Subsequent assignments and resignation
Porterfield joined the staff of Confederate Brigadier General William W. Loring and became his chief of ordnance on August 9, 1861. He briefly commanded a brigade under Brigadier General (later Major General) Edward "Allegheny" Johnson from April 21 to May 1, 1862. In the reorganization of the 25th Virginia Regiment on May 1, 1862, with the addition of several companies of the 9th Battalion Virginia Infantry, Porterfield was not re-elected to his command. Feeling unfairly treated and gaining no satisfaction from an appeal, nor any consideration for promotion to brigadier general as recommended by General Johnson, Porterfield soon resigned. He was found by Union forces under General Nathaniel P. Banks in June or July 1862 and arrested. Soon after Porterfield was taken prisoner, however, Banks ordered Porterfield to be paroled. He was never formally exchanged and took no further part in the war.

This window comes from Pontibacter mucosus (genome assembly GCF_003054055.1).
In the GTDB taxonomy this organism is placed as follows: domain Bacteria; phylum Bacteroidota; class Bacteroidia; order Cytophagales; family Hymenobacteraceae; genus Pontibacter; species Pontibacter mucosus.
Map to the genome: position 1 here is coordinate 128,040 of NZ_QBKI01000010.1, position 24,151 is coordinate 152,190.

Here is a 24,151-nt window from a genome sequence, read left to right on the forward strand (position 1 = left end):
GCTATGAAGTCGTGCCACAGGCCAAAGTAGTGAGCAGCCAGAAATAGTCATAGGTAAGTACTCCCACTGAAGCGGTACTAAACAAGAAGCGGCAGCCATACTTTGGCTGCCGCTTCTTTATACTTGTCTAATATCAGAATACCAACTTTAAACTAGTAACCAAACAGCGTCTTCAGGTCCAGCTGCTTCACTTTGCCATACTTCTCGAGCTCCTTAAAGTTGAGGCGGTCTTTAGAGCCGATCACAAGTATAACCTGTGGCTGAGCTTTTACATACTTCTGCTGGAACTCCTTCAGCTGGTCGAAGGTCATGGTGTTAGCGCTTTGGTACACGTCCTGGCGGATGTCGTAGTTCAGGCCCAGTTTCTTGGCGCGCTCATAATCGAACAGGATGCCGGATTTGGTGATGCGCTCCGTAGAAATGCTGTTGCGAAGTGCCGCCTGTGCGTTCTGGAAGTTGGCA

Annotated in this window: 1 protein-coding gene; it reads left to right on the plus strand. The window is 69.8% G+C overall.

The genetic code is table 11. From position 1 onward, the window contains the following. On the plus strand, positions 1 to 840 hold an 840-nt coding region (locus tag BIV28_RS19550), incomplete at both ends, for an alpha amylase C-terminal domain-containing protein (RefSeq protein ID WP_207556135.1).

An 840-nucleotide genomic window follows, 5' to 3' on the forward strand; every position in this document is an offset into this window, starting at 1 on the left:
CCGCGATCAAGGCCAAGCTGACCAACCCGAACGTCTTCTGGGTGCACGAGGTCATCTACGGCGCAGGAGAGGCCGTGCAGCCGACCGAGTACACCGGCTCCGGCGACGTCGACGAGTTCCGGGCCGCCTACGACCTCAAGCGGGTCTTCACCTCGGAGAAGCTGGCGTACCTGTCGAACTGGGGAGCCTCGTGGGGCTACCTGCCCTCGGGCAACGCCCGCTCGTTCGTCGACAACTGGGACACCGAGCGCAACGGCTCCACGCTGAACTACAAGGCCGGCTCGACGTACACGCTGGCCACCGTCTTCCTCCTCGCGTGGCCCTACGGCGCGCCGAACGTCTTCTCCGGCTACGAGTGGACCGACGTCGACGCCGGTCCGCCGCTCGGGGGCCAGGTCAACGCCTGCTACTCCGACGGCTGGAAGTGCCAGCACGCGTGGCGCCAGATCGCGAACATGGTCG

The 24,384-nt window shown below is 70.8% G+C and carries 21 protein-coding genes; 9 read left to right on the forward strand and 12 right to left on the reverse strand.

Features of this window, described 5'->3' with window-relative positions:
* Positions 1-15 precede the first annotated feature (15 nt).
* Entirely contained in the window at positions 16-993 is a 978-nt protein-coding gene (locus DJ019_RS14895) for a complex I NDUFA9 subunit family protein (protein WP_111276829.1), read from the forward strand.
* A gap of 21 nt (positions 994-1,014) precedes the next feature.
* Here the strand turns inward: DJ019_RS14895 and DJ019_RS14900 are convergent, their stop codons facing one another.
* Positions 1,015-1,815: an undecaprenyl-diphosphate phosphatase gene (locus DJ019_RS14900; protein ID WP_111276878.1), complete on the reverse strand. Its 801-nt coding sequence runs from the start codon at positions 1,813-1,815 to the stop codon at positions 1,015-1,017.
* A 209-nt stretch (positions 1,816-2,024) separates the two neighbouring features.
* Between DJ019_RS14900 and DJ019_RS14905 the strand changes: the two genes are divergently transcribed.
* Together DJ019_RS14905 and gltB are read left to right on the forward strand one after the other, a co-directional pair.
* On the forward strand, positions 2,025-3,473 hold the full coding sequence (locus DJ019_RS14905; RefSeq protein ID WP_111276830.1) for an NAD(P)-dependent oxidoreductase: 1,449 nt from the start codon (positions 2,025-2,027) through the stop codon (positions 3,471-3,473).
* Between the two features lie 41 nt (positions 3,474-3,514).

In 1871, George Porterfield became one of the founders of the Bank of Charles Town in Jefferson County, West Virginia, which he served for many years as cashier.
Porterfield was a member of the Aztec Club of Mexican–American War veterans. As one of the longest-lived members of the Aztec Club, and one of the last three surviving members, he served as Vice President, 1914–1915 and President, 1915–1916.
George A. Porterfield died on February 27, 1919, at Martinsburg, West Virginia, and was buried at Greenhill Cemetery in Martinsburg.